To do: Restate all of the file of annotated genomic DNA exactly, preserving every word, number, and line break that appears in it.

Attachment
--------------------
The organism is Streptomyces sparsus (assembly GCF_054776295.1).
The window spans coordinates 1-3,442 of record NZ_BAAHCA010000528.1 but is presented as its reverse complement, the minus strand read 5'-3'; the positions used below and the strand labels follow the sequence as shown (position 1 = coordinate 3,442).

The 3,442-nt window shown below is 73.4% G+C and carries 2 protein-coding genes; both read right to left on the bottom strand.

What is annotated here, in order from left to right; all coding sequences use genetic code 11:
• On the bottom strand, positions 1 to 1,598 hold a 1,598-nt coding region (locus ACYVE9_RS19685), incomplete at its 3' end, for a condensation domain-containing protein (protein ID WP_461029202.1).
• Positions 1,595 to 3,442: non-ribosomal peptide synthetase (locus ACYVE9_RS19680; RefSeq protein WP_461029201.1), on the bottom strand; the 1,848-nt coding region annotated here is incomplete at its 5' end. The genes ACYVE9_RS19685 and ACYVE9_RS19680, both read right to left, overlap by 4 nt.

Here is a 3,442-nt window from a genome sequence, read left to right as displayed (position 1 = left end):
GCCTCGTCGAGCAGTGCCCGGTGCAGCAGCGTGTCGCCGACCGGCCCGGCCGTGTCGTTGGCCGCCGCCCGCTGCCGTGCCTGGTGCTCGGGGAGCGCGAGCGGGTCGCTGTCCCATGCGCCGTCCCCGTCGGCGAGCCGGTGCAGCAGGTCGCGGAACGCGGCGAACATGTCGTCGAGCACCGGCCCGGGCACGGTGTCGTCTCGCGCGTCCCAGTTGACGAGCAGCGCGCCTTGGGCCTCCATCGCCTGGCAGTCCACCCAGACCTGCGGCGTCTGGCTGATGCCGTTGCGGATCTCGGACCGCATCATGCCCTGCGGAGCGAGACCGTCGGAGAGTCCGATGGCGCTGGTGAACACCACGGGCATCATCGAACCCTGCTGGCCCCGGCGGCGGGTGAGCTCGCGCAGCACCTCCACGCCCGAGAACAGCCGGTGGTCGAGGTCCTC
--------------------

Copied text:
The organism is Streptomyces sparsus (assembly GCF_054776295.1).
The window spans coordinates 1-3,442 of record NZ_BAAHCA010000528.1 but is presented as its reverse complement, the minus strand read 5'-3'; the positions used below and the strand labels follow the sequence as shown (position 1 = coordinate 3,442).

The 3,442-nt window shown below is 73.4% G+C and carries 2 protein-coding genes; both read right to left on the bottom strand.

What is annotated here, in order from left to right; all coding sequences use genetic code 11:
• On the bottom strand, positions 1 to 1,598 hold a 1,598-nt coding region (locus ACYVE9_RS19685), incomplete at its 3' end, for a condensation domain-containing protein (protein ID WP_461029202.1).
• Positions 1,595 to 3,442: non-ribosomal peptide synthetase (locus ACYVE9_RS19680; RefSeq protein WP_461029201.1), on the bottom strand; the 1,848-nt coding region annotated here is incomplete at its 5' end. The genes ACYVE9_RS19685 and ACYVE9_RS19680, both read right to left, overlap by 4 nt.

Here is a 3,442-nt window from a genome sequence, read left to right as displayed (position 1 = left end):
GCCTCGTCGAGCAGTGCCCGGTGCAGCAGCGTGTCGCCGACCGGCCCGGCCGTGTCGTTGGCCGCCGCCCGCTGCCGTGCCTGGTGCTCGGGGAGCGCGAGCGGGTCGCTGTCCCATGCGCCGTCCCCGTCGGCGAGCCGGTGCAGCAGGTCGCGGAACGCGGCGAACATGTCGTCGAGCACCGGCCCGGGCACGGTGTCGTCTCGCGCGTCCCAGTTGACGAGCAGCGCGCCTTGGGCCTCCATCGCCTGGCAGTCCACCCAGACCTGCGGCGTCTGGCTGATGCCGTTGCGGATCTCGGACCGCATCATGCCCTGCGGAGCGAGACCGTCGGAGAGTCCGATGGCGCTGGTGAACACCACGGGCATCATCGAACCCTGCTGGCCCCGGCGGCGGGTGAGCTCGCGCAGCACCTCCACGCCCGAGAACAGCCGGTGGTCGAGGTCCTC